27 August 2012 Karim Elatov

Explain the common components of logical design

I covered this in the previous objective, but I will use the same material:

Logical Design

  • Design includes relationships between all major components of the infrastructure.
  • Considers the conceptual design, constraints, and risks
  • Useful for understanding and evaluating the design of the infrastructure
    • Does it meet the requirements but stay within the constraints?
  • Does NOT include physical details like port assignments, hardware, vendors, IPs, etc
  • illustrate how to arrange infrastructure components
  • don’t get lost in the configuration details
  • be aware of capacity analysis, but include things like LUN sizing, CPU, etc
  • document in diagrams, tables, and text

List the detailed steps that go into the makeup of a common logical design

Same as the previous objective

Differentiate functional and non-functional requirements for the design

From this blog:

Functional requirements are tasks or processes that must be performed by the system. For example, a functional requirement of a vSphere platform is “must allow multi tenancy” or “users must be able to create virtual machines”.

Non-functional requirements are standards that the system under must have or comply with. For example, a non-functional requirements for a vSphere platform is “must be built for a total cost of $500.000″. Non-Functional requirements are also called constraints.

Build non-functional requirements into a specific logical design

If we checkout a picture from the previous objective: another-conceptual-diag We can see that our non-functional requirement was that the web-server has to be in a DMZ, but we don’t really have specific IPs of all the firewalls involved in the setup.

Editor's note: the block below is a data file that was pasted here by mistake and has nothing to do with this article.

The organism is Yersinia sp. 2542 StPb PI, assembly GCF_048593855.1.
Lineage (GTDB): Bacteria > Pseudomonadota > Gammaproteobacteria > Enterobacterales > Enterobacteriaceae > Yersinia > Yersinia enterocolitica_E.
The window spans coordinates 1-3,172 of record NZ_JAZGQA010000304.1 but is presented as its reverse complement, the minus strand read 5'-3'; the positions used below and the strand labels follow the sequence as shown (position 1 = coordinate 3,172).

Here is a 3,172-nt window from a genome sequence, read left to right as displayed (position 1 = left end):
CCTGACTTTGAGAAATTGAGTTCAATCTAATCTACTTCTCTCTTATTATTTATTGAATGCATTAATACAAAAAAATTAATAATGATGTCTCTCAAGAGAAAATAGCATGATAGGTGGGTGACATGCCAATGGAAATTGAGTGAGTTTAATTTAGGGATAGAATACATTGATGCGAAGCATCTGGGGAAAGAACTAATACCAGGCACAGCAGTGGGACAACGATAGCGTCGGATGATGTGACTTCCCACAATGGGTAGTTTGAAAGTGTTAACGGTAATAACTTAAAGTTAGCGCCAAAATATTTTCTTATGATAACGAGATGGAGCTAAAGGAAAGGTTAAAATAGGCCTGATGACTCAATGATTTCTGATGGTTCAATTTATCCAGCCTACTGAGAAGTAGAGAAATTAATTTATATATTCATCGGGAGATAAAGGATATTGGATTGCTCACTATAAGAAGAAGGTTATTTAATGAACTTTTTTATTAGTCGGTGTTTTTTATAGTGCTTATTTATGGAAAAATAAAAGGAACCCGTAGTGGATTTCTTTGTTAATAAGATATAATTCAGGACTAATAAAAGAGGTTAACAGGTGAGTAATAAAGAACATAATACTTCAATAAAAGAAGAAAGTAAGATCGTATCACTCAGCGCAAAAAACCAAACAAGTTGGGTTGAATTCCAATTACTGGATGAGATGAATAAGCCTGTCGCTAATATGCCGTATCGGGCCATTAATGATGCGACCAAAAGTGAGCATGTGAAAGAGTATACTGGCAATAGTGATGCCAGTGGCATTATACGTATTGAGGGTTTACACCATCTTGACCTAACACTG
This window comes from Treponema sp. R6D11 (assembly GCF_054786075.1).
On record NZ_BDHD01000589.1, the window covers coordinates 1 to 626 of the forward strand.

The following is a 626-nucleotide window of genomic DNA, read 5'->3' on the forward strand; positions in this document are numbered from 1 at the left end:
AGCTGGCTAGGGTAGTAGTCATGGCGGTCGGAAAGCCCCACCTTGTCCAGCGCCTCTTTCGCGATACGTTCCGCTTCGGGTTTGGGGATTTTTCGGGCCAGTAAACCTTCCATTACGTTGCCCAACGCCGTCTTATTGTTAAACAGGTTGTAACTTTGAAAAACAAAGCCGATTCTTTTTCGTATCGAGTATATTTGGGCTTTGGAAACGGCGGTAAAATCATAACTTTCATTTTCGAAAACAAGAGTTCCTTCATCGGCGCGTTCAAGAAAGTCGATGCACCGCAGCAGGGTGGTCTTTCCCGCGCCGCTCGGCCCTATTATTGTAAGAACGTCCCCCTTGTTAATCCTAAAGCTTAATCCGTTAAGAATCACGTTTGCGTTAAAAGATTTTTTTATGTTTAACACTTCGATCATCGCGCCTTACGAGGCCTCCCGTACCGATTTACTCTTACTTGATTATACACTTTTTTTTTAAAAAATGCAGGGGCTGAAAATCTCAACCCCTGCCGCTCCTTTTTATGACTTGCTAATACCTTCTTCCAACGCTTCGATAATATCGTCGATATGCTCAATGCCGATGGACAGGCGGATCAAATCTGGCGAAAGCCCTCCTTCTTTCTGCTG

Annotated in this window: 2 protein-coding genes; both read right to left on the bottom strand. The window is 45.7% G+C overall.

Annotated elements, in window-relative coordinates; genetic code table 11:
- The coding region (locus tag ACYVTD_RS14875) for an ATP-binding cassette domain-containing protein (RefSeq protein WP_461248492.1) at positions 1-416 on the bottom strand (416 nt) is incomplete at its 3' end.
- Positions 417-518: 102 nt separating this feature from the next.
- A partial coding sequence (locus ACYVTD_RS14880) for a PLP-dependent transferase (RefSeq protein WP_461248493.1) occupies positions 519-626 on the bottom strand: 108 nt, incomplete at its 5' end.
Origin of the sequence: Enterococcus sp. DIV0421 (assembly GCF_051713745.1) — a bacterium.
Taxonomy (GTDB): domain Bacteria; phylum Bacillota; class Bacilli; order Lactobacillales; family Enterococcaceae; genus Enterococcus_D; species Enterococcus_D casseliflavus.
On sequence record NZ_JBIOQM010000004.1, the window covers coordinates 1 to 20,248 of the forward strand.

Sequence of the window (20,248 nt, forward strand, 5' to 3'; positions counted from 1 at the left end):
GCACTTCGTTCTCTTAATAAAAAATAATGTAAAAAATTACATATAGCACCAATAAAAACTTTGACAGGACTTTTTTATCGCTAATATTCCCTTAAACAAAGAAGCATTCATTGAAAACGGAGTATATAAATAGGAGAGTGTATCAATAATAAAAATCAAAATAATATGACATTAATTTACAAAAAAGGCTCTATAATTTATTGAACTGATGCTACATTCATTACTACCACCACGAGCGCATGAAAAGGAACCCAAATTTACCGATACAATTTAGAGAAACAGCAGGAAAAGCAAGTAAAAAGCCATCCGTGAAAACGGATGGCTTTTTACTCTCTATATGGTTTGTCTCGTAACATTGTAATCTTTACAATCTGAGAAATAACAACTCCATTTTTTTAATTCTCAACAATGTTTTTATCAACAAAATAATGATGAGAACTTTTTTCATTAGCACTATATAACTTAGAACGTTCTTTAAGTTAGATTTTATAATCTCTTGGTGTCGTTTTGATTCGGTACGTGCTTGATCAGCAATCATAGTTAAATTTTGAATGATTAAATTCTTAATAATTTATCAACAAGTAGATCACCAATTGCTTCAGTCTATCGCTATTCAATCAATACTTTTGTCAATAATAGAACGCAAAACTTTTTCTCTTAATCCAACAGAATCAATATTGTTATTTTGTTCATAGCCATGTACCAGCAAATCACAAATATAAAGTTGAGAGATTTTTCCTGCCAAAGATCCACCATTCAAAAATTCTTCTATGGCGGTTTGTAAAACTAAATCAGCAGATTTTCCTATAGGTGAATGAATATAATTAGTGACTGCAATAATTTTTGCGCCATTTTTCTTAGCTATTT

Translate given business requirements and the current state of a customer environment into a logical design

If we again look at this picture from the previous objectives: logical-diagram

We can see that a non-functional requirement was to allow for a protected site. We don’t really mention if SRM will be used or if we will be using Array Based replication or vSphere Based Replication. We just have a logical diagram of a protected site that is replicated.

Create a Service Catalog

From this blog:

Service Catalog A new part in this objective and derived from ITIL is the service catalog. A service catalog is a list of services that a company provides to its customers. The catalog should provide the following information:

  • Service name (Extended Support)
  • Service description (Maintenance and support of servers and components)
  • Services included (Patch management, upgrades, incident support)
  • Services not included (Non-standard changes)
  • Services availability  (24x7x365)

If you want more information on Service Catalog, I would suggest reading this paper mentioned in the blue print:

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